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The two most obvious attributes of any country, those that most reflect the culture, are architecture and language. In Wales, where bilingualism is mandated by law, the Welsh language is everywhere around you. Every sign, menu and brochure is printed in both English and Welsh, and you’ll find Welsh speakers in every corner of the country. Though the vast majority of Welsh speakers are in the north and midlands, even Cardiff has its share, as young people have moved to the more urban south in search of better jobs.

As a shrewd traveler, you’ll want to know how to pronounce the seemingly unpronounceable place names that you see on every sign. There are several books on the subject. I found Pronouncing Welsh Place Names, by Tony Leaver, both entertaining and highly informative. It makes it much easier to read signs and ask directions when you understand that dd is pronounced “th” as in the English word “that” — so Gruffydd sounds a bit like Griffith, and Gwynedd sounds like Gwyneth. Just knowing how to pronounce the words is an accomplishment. Learning what a few words mean, helps you make sense of the signs. For instance “nant” means “stream,” and pops up in all sorts of place names. For most of us on a short trip, a book on Welsh pronunciation is just the ticket. If you are more intrepid, you may want to take Welsh lessons.

 

Nant Gwrtheryn (The Welsh Language and Heritage Centre) on the Lleyn Peninsula, Wales

Nant Gwrtheryn (The Welsh Language and Heritage Centre) on the Lleyn Peninsula, Wales, photo by Scott W. Clemens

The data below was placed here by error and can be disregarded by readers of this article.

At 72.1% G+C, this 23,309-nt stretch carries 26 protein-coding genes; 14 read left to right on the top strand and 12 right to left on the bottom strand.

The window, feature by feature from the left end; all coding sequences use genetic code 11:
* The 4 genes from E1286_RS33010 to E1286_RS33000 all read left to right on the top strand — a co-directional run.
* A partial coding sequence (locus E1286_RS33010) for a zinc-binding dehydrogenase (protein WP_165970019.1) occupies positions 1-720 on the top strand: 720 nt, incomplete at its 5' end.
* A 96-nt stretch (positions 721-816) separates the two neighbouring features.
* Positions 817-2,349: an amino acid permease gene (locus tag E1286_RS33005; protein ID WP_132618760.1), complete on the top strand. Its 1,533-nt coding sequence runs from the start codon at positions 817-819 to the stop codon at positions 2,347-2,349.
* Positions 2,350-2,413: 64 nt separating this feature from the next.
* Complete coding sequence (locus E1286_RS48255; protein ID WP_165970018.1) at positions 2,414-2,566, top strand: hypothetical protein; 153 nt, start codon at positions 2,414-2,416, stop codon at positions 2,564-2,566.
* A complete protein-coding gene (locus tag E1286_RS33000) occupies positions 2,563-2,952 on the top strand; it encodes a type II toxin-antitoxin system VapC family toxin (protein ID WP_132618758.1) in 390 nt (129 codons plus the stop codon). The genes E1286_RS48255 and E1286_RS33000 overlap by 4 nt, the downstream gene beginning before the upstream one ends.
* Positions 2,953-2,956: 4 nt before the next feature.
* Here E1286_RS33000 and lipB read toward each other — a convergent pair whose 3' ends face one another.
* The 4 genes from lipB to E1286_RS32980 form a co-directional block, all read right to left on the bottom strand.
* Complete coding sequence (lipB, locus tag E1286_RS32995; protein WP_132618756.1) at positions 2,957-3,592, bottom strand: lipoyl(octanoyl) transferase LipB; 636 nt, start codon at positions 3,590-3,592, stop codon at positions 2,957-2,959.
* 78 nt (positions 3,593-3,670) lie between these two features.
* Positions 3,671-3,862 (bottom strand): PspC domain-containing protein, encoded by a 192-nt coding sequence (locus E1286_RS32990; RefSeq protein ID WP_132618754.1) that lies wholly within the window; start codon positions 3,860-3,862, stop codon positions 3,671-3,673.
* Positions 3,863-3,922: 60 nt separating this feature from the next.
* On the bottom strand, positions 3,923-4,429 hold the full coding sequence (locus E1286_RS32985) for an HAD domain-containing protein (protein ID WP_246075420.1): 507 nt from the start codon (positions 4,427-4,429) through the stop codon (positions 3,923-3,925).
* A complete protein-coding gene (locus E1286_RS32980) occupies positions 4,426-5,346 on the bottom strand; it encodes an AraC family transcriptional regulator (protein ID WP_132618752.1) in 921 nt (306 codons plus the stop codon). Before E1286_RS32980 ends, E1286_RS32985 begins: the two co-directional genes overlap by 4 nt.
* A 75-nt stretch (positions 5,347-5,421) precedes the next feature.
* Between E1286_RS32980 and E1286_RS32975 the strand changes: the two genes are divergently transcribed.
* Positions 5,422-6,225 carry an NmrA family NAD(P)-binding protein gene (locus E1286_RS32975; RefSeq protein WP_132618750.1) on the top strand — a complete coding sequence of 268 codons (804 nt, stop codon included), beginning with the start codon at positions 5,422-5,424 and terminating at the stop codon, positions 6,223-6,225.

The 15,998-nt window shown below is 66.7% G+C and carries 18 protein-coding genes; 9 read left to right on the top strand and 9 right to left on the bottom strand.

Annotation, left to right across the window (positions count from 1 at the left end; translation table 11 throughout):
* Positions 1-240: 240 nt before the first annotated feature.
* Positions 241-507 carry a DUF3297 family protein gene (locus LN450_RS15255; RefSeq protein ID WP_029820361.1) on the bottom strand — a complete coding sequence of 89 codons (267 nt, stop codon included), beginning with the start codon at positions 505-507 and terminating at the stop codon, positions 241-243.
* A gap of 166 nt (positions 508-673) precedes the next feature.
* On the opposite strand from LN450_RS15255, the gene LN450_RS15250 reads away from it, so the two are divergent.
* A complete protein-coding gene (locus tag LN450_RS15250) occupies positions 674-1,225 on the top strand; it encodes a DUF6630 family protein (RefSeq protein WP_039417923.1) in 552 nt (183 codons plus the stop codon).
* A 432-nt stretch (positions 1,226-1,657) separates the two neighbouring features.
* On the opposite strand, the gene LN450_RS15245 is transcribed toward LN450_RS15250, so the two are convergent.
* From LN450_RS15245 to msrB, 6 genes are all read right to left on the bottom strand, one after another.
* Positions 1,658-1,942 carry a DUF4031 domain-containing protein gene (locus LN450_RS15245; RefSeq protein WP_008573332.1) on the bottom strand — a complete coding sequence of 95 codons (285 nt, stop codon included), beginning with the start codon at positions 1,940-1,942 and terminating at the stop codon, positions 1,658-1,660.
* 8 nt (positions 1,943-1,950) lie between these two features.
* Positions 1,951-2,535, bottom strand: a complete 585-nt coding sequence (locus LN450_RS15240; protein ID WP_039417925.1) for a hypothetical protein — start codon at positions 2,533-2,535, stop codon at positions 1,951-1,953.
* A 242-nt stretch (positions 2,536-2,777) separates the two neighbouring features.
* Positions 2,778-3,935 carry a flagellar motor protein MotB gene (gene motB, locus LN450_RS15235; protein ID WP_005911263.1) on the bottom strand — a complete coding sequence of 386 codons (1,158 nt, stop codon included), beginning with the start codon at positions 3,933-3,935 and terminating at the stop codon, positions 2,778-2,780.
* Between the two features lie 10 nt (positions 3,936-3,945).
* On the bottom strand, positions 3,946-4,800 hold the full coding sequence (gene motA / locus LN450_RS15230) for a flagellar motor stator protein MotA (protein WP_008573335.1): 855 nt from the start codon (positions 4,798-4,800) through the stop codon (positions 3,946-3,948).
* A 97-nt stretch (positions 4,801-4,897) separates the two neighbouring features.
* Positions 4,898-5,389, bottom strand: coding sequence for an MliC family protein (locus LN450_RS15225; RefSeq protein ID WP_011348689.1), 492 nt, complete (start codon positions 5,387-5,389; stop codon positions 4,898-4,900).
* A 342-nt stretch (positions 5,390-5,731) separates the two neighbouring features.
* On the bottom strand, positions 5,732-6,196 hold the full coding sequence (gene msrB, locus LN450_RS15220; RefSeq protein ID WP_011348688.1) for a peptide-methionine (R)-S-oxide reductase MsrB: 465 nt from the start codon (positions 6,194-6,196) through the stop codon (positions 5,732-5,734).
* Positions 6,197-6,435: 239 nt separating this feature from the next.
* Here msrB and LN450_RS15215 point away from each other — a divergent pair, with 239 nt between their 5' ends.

Though Ireland, Scotland and Wales all share Celtic roots, the Irish and Scottish languages are both dialects of Gaelic, while the Welsh language is related to Cornish and Bretons, the latter spoken in Brittany across the English Channel. It’s ironic that Henry VIII, himself a descendent of the Welsh house of Tudor, nearly destroyed the Welsh language. During his reign laws were passed that prevented Welsh speakers from holding civil servant jobs, thus relegating the Welsh to second-class citizens. Though the language held on for another 400 years, there was a precipitous decline of Welsh speakers after World War II, probably a result of exposure to radio, film and television. To stave off the extinction of the language, in 1962 the Welsh Language Society was formed, which eventually led to the official adoption of bilingualism by the Welsh Assembly.

Cardiff University offers courses in Welsh, as does Aberystwyth University (www.learnwelshinmidwales.org), and Nant Gwrtheryn (The Welsh Language and Heritage Centre on the Lleyn Peninsula, an area where Welsh is predominantly spoken). Nant Gwrtheryn, once a town built for quarry workers, is located on a remote section of coast in northern Wales. Perched on a rocky bluff above the ocean, at the base of the mountain that provided the granite from which the buildings were constructed, the workers’ homes have been remodeled into living quarters for students, though you don’t have to be a student to stay there.  Since 1978 more than 28,000 students have taken courses at the school. The courses are designed around your needs, beginning with a simple introduction to the language, to a full immersion course designed to bring you to fluency.

Our tour guide, Idwal Jones (www.countrylanetours.com), grew up in a Welsh speaking community and didn’t learn English until he was 12-years-old! These days children are taught both English and Welsh from the moment they go to school, so the number of Welsh speakers is on the rise.

 

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